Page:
- Life = voyage, an equivalence expressed in the opening metaphor: “cammin di nostra vita” (path of our life), inherited from the “nuovo e mai non fatto cammino di questa vita” (the new and never before traveled path of this life) of Convivio 4.12.15
- Divine love — “l’amor divino” — first caused the stars to move (Inf. 1.39-40), initiating the creation of the universe
- A blueprint of the afterlife in three realms
- The mixing of classical with Christian yields a uniquely hybrid “middling” textuality
- “Nel mezzo” as a middle-point/meeting-point of cultural imbrication: to the traditional glosses of ”Nel mezzo”, which include Isaiah 38:10 and Horace’s Ars Poetica, I add: 1) the existential mezzo, from Aristotle’s definition of time as a “kind of middle-point” in the Physics (Aristotle on time is cited by Dante in the Convivio) and 2) the ethical mezzo, from Aristotle’s definition of virtue as residing at the mean (cited by Dante in the canzone Le dolci rime and later in the Convivio)
- The voyager who is lost at sea and the Ulysses theme: on “Ulyssean” as an epithet in The Undivine Comedy and in this Commento
- Mythic binaries in a visionary landscape
- The she-wolf — la lupa — is the embodiment of negative desire, cupiditas
- Vergil/Virgilio and the introduction of (Roman) history
- The development of a virtual reality and the construction of character
- The use of dialogue to build diegetic complexity and to construct character
- Classical culture both in bono and in malo
- “Con lei ti lascerò nel mio partire” (Inf. 1.123): Dante’s ability to conjure real affect in real time
 Inferno 1 and Inferno 2 are both introductory canti, although in quite different ways: Inferno 1 is more universal and world-historical in its focus, while Inferno 2 is more attentive to the plight and history of one single man. The hero’s journey through Hell does not begin until Inferno 3. So what happens before we get to Inferno 3? What happens in Inferno 1 and Inferno 2?
 Following the first half of Inferno 1, devoted to the agon of being lost, Inferno 1 and Inferno 2 feature long conversations between Dante-protagonist and Vergil/Virgilio. In these conversations the poet lays out the ideological premises of the journey that the protagonist is about to undertake. Inferno 1 and Inferno 2 do not advance Dante-protagonist’s material journey so much as they provide the underlying ideological foundation on which Dante-poet can build. In other words, Inferno 1 and Inferno 2 lay the ideological foundation without which the pilgrim’s journey would lack credibility.
 The reader will note that in the above paragraphs I use the terms “hero”, “protagonist”, and “pilgrim”, all terms that I chooose in order to distinguish Dante as protagonist from Dante the “poet”. I am introducing the reader to the “bifocals” that we wear as readers of the Commedia, the hermeneutic lenses with which we are able to keep track of the distinction between the poet — the narrator of the story — and the protagonist: the character who participates in the story as it is narrated. One way that we can distinguish the two is by noting the tense used by the author.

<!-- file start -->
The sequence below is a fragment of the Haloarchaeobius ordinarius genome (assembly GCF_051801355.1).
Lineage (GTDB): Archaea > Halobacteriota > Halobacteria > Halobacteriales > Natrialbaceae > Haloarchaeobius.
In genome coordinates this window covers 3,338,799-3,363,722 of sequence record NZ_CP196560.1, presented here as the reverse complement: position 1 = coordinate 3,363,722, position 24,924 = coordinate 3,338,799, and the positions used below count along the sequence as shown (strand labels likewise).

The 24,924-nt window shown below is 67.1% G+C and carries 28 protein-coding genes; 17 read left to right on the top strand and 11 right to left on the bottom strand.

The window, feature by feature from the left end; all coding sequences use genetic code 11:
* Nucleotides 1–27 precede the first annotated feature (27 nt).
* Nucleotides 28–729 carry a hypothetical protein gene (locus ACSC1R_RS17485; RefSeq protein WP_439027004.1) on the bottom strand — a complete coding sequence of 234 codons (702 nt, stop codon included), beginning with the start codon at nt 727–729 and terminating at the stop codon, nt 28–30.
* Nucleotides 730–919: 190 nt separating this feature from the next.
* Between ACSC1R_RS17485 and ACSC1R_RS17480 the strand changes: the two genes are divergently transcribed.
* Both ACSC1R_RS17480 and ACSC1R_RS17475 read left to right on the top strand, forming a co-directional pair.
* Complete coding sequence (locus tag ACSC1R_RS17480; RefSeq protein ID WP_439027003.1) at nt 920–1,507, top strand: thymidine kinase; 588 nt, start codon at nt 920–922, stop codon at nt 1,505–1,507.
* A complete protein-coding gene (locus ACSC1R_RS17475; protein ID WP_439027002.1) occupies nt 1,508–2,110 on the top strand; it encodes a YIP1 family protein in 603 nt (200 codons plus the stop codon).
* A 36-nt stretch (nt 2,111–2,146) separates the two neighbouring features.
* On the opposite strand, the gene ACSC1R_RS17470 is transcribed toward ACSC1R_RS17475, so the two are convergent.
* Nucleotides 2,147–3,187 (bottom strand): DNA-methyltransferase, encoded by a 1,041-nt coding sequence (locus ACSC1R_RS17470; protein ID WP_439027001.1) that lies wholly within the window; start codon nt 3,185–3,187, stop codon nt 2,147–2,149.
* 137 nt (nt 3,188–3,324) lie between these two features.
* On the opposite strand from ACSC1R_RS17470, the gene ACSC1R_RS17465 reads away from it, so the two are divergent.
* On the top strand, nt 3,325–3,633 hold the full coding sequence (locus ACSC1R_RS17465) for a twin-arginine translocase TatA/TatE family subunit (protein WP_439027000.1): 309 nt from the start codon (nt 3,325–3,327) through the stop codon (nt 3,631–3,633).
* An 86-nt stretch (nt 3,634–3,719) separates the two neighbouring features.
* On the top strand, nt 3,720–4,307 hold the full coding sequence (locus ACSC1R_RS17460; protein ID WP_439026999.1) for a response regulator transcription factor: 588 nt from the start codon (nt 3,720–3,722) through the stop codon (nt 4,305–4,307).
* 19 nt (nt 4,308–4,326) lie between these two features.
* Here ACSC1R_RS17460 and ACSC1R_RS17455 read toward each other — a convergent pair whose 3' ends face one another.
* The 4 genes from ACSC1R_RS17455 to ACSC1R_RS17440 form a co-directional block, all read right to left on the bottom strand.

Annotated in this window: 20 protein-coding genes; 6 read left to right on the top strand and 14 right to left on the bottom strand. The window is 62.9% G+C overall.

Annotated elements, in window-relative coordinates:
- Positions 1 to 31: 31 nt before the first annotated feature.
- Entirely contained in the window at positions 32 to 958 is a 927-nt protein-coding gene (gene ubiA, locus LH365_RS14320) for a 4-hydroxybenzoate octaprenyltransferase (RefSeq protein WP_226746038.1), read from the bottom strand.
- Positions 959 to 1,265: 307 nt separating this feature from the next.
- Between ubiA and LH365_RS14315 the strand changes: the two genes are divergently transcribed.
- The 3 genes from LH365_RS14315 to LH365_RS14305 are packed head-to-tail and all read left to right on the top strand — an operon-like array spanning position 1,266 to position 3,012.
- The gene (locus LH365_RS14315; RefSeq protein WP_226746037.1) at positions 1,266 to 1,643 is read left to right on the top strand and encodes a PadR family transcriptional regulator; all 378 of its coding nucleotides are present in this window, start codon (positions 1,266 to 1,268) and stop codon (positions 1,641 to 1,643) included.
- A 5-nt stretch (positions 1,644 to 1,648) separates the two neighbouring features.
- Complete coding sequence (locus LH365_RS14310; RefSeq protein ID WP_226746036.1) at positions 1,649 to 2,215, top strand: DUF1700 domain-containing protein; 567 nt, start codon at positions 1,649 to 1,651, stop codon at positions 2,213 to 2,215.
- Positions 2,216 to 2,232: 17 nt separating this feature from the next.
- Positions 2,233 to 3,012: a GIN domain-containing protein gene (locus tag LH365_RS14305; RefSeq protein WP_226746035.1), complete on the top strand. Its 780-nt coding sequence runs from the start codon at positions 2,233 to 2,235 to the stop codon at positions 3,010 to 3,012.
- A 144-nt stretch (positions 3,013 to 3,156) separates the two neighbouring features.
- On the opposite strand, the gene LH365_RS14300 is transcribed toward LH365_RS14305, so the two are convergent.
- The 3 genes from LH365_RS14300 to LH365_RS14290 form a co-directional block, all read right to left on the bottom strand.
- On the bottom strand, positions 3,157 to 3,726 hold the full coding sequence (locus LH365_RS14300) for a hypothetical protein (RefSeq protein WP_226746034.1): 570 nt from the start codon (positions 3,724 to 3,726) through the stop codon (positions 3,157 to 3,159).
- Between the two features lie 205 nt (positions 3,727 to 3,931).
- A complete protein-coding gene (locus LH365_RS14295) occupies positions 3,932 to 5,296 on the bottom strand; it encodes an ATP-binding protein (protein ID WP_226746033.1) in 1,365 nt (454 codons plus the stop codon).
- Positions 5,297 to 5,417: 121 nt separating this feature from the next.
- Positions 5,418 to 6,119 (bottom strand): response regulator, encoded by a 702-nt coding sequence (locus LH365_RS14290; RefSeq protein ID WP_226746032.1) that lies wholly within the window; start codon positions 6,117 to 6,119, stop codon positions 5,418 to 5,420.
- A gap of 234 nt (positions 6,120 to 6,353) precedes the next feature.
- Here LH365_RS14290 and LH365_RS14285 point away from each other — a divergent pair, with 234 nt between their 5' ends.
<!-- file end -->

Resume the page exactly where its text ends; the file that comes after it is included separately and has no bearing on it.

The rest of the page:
The poet writes in the present tense of his writing (which occurs long after the experience of the vision, placed by Dante in 1300); in other words, the poet writes in the present tense about the act of narrating. The same poet writes in the past tense of his journey through the afterlife in the spring of 1300, a journey of which he is the protagonist. The protagonist or hero or pilgrim is the voyaging-self within the fiction, as described by the writing poet.The protagonist is the traveler whose story comprises the Commedia’s plot; the poet is the maker of the plot.
 Dante himself offers a useful primer to these categories — maker of the plot and protagonist of the plot — in the first verses of the poem, a primer that we can access by tracking verb tenses. The pilgrim’s story takes place in the past, and thus the first verb of the Commedia is in the past absolute (passato remoto in Italian), a past tense that describes a specific past occurrence: “mi ritrovai in una selva oscura” (2). In the next verse we are introduced to the workhorse of the plot, the imperfect tense. This is the tense of ongoing action in the past that is the Commedia’s narrative motor: “che la diritta via era smarrita” (3). The first terzina in this way introduces the voyaging-self and launches the storyline of his journey.